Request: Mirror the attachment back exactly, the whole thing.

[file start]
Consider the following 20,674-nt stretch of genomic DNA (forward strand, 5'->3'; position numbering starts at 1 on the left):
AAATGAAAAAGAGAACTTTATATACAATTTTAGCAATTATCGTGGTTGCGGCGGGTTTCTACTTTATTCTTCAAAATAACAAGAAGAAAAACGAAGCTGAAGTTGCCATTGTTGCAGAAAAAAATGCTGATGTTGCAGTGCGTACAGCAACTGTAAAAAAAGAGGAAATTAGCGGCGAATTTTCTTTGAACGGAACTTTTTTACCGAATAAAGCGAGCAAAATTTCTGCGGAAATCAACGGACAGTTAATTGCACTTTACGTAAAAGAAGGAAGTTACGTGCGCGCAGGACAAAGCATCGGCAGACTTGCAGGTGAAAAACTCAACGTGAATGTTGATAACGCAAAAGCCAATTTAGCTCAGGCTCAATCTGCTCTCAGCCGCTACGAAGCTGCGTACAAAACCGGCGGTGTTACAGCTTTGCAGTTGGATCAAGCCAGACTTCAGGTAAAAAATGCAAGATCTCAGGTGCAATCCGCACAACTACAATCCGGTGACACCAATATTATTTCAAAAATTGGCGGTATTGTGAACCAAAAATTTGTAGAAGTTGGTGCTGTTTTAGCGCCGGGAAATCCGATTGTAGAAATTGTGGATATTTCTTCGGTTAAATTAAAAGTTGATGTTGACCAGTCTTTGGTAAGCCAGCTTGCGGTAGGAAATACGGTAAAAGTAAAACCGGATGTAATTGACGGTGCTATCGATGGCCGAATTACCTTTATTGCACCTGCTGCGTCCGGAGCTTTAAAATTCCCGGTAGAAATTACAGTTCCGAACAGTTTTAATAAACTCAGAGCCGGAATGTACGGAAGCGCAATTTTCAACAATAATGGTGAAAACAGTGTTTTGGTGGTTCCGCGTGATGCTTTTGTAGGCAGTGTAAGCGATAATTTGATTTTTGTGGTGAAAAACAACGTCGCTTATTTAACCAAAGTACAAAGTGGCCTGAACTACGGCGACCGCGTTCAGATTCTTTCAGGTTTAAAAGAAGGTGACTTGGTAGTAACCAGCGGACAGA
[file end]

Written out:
Consider the following 20,674-nt stretch of genomic DNA (forward strand, 5'->3'; position numbering starts at 1 on the left):
AAATGAAAAAGAGAACTTTATATACAATTTTAGCAATTATCGTGGTTGCGGCGGGTTTCTACTTTATTCTTCAAAATAACAAGAAGAAAAACGAAGCTGAAGTTGCCATTGTTGCAGAAAAAAATGCTGATGTTGCAGTGCGTACAGCAACTGTAAAAAAAGAGGAAATTAGCGGCGAATTTTCTTTGAACGGAACTTTTTTACCGAATAAAGCGAGCAAAATTTCTGCGGAAATCAACGGACAGTTAATTGCACTTTACGTAAAAGAAGGAAGTTACGTGCGCGCAGGACAAAGCATCGGCAGACTTGCAGGTGAAAAACTCAACGTGAATGTTGATAACGCAAAAGCCAATTTAGCTCAGGCTCAATCTGCTCTCAGCCGCTACGAAGCTGCGTACAAAACCGGCGGTGTTACAGCTTTGCAGTTGGATCAAGCCAGACTTCAGGTAAAAAATGCAAGATCTCAGGTGCAATCCGCACAACTACAATCCGGTGACACCAATATTATTTCAAAAATTGGCGGTATTGTGAACCAAAAATTTGTAGAAGTTGGTGCTGTTTTAGCGCCGGGAAATCCGATTGTAGAAATTGTGGATATTTCTTCGGTTAAATTAAAAGTTGATGTTGACCAGTCTTTGGTAAGCCAGCTTGCGGTAGGAAATACGGTAAAAGTAAAACCGGATGTAATTGACGGTGCTATCGATGGCCGAATTACCTTTATTGCACCTGCTGCGTCCGGAGCTTTAAAATTCCCGGTAGAAATTACAGTTCCGAACAGTTTTAATAAACTCAGAGCCGGAATGTACGGAAGCGCAATTTTCAACAATAATGGTGAAAACAGTGTTTTGGTGGTTCCGCGTGATGCTTTTGTAGGCAGTGTAAGCGATAATTTGATTTTTGTGGTGAAAAACAACGTCGCTTATTTAACCAAAGTACAAAGTGGCCTGAACTACGGCGACCGCGTTCAGATTCTTTCAGGTTTAAAAGAAGGTGACTTGGTAGTAACCAGCGGACAGA